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Title: Agricultural development, mechanization, and rental markets : theory and empirics from Ghana
Author: Cossar, Frances Ruth
ISNI:       0000 0004 7966 3367
Awarding Body: University of Oxford
Current Institution: University of Oxford
Date of Award: 2018
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The subject of this thesis is the process of agricultural mechanization in the tropical farming systems of Ghana. Three original research papers are presented which explore separate research questions with different methodological approaches. All three papers draw upon detailed empirical analysis of the decisions by farm households over the use of tractor plowing in cereal-producing farming systems of Ghana. This empirical analysis informs our theoretical understandings of mechanization, its use, and its impacts. The questions considered are: (i) to what extent can the patterns of agricultural mechanization be explained by changes in population, urbanization, and agro-ecological conditions? (ii) Given the heterogeneity of conditions and farming systems, is it right to assume that mechanization will reduce the labour requirements for production? What is the impact of mechanization on other farming decisions and productivity? And (iii) what role do informal institutions and social capital play in facilitating access to more productive technologies by farmers of all scales? By revisiting the theories of mechanization developed in the1960s through to the 1980s, the first paper argues that farmers' technology adoption decisions continue to be linked to system-wide drivers such as population change and urbanization. The second paper argues that farmers are taking up tractor plowing in this production system in large part because of the advantage it confers in shortening the required time for land preparation, even as mechanization has little impact on post-planting farm practices, which remain highly labour intensive. The final paper examines the market for tractor plowing services, which is the primary mode of access to mechanized technology for farmers in Ghana. I argue that the social embeddedness of farmers in rural Ghana is key to the functioning of the market for tractor services, allowing communities to manage spatial externalities and time constraints.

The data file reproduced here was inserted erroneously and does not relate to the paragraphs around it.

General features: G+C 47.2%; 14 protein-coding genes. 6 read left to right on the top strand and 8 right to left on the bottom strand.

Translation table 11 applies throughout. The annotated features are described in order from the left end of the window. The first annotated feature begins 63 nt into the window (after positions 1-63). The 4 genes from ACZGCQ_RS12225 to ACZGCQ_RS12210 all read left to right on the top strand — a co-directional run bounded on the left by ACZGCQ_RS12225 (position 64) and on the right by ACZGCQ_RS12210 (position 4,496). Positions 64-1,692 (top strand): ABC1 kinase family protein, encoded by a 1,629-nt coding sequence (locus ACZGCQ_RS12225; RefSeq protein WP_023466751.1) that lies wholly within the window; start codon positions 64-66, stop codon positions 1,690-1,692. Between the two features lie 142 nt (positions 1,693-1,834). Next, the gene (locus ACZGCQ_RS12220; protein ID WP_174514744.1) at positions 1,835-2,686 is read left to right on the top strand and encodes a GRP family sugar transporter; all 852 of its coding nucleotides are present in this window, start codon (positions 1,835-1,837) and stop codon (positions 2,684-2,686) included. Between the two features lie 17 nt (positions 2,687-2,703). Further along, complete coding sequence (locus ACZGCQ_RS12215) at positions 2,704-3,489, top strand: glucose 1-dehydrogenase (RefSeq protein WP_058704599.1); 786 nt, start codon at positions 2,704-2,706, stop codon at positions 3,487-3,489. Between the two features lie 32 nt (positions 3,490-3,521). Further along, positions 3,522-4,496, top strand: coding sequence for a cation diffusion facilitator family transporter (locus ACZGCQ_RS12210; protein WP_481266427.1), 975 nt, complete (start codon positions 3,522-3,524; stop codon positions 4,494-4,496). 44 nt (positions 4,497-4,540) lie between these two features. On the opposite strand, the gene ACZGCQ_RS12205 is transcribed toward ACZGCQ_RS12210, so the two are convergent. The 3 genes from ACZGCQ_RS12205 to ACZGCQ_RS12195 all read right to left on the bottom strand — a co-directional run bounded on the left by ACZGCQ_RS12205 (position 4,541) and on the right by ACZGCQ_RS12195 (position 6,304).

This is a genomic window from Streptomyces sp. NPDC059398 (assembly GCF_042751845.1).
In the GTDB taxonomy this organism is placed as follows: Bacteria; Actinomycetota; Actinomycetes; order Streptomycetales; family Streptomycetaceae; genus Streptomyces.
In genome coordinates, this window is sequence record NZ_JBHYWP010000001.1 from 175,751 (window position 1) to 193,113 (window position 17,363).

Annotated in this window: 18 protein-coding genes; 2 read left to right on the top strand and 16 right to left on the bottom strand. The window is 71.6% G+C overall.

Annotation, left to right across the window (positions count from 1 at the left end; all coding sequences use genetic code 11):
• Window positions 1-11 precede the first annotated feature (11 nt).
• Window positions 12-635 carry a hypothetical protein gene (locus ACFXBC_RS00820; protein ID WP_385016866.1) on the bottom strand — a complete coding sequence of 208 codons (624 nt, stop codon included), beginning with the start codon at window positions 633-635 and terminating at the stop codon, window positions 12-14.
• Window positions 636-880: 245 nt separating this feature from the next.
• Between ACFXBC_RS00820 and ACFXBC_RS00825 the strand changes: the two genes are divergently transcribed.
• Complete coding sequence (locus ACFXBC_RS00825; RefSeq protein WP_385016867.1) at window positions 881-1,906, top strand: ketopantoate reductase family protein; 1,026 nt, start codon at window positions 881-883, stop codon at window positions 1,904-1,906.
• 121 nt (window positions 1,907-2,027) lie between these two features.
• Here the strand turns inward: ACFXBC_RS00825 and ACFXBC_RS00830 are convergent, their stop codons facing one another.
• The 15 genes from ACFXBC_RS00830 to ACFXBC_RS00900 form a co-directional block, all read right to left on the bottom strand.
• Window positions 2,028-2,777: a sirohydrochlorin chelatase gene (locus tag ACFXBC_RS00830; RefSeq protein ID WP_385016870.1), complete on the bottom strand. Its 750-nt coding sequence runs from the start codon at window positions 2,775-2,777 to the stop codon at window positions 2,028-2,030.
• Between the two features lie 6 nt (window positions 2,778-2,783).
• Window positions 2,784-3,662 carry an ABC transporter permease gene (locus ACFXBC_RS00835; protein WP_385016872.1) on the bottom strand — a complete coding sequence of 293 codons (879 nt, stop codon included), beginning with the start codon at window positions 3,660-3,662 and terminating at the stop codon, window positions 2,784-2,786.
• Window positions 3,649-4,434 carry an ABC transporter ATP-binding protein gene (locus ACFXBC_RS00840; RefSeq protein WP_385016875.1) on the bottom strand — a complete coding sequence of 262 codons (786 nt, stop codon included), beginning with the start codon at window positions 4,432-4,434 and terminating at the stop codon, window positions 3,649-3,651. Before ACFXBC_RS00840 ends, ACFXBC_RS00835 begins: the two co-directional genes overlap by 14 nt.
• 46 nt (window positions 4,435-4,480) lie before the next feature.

Supervisor: Gollin, Douglas ; Fu, Xiaolan Sponsor: International Growth Centre
Qualification Name: Thesis (Ph.D.) Qualification Level: Doctoral
EThOS ID:  DOI: Not available
Keywords: Agriculture--Economic aspects